In a special meeting Monday City Commissioners in Miami voted 4-0 to conduct an investigation into newly hired police chief Art Acevedo.

Acevedo, who has held the top police position in the City of Miami for six months, launched an attack before the special meeting even began.

The former Houston chief penned an eight-page memo Monday to Miami Mayor Francis Suarez and City Manager Arthur Noriega, accusing three commissioners, Joe Carollo, Manolo Reyes, and Alex Díaz de la Portilla, of engaging in a pattern and practice of “official misconduct” and “unlawful behavior,” spanning claims they tried to interfere with an internal police investigation to accusing Carollo of being mad at him,” Local10 reports.

“… For my refusal to arrest and remove his enemies and those who were exercising their First Amendment rights,” Acevedo wrote.

The FBI Miami told Local 10 News Monday that they are aware of the memo as is the Miami-Dade Commission on Ethics and Public Trust, which stated that they are prohibited from confirming or denying whether they plan to launch any investigation.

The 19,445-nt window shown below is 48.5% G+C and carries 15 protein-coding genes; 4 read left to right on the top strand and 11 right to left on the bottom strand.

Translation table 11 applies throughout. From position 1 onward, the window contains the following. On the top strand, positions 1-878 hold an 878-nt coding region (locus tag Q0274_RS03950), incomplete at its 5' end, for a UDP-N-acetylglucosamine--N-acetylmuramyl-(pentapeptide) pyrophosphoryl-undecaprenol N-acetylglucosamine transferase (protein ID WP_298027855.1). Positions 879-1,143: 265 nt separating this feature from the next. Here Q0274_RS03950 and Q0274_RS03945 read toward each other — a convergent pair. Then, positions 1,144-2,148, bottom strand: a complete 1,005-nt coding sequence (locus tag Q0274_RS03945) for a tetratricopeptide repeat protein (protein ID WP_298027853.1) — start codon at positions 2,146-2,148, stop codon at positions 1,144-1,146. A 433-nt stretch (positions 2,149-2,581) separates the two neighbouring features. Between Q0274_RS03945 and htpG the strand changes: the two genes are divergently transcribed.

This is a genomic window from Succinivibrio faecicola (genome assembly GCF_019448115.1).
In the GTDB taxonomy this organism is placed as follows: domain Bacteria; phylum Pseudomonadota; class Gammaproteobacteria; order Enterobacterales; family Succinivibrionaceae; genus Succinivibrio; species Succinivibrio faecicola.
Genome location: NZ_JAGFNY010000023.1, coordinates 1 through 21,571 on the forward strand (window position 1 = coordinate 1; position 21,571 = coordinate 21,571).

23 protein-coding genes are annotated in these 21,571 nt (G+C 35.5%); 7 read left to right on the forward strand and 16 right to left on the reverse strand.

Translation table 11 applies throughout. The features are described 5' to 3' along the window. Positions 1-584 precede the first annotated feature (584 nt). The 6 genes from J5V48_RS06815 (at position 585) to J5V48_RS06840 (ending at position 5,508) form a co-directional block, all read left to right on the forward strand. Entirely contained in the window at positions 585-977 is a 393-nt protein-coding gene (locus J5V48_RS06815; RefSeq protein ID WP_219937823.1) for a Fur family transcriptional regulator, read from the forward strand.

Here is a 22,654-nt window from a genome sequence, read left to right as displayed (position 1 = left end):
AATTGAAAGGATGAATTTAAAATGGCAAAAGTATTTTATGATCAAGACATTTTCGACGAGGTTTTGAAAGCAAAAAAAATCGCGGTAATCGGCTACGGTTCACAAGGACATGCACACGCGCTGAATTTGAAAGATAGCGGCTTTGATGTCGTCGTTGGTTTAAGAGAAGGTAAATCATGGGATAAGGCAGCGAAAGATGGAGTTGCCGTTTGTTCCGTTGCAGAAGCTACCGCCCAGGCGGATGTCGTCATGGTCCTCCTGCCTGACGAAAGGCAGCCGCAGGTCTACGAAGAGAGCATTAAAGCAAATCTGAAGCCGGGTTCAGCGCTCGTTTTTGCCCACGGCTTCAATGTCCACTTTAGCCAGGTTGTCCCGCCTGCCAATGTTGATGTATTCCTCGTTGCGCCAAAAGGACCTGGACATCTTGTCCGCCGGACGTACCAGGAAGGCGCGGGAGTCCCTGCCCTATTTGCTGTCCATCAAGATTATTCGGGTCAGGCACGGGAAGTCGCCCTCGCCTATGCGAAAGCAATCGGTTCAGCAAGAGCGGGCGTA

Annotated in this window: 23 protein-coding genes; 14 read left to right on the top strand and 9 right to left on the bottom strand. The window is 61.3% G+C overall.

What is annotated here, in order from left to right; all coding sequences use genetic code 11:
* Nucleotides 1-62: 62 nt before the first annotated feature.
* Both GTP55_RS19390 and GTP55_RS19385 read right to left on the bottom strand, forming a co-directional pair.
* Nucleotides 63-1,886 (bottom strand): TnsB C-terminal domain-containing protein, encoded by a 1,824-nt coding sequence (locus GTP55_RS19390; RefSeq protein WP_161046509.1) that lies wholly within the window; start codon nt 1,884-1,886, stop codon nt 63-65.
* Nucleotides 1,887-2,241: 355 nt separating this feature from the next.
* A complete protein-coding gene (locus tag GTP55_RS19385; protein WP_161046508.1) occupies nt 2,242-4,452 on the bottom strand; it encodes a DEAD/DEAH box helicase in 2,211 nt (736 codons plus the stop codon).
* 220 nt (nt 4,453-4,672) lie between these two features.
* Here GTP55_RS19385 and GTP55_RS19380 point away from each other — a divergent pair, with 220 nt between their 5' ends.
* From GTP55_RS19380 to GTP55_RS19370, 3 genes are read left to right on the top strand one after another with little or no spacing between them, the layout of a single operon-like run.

Commissioner Carollo has expressed outrage over the chief using the explosive phrase “Cuban Mafia,” which the police chief has since apologized for. The term was often used by Fidel Castro to disparage Cuban exiles in Florida and paint them as criminals. Acevedo is Cuban American but grew up in California.

In addition to angering some Cuban Americans in Miami, the chief has been accused of unjustly terminating two high-ranking officers police officer who are husband and wife over allegations that they covered up a police vehicle accident.

At the special meeting Monday Carollo spent hours reading from a document that outlined instances where Acevedo was allegedly reprimanded in the past. He also questioned whether City Manager Art Noriega knew whether Acevedo had political aspirations, the Washington Post reports.

The commissioner even slammed Acevedo for his behavior, playing a video showing Acevedo entering the dance floor of a fundraiser to dance the cha-cha-cha and slapping a woman’s rear with a piece of paper, and another video of him impersonating Elvis Presley dancing the “Jailhouse Rock” in the iconic white jumpsuit.

Acevedo did not attend or specifically comment on the Commission meeting, but he tweeted a picture of himself with the slogan “¡Patria y vida!” — “Homeland and life!” — in support of demonstrators against Cuba’s communist regime, after suggesting in his Friday memo that certain commissioners were acting more like the Castro brothers.

Acevedo was offered the job on March 15, 2021, the compensation and benefits package included, among other benefits, a salary of $315,000, use of a 24-hour vehicle, an automobile allowance of $500 per month and a cell phone allowance of $200 per month.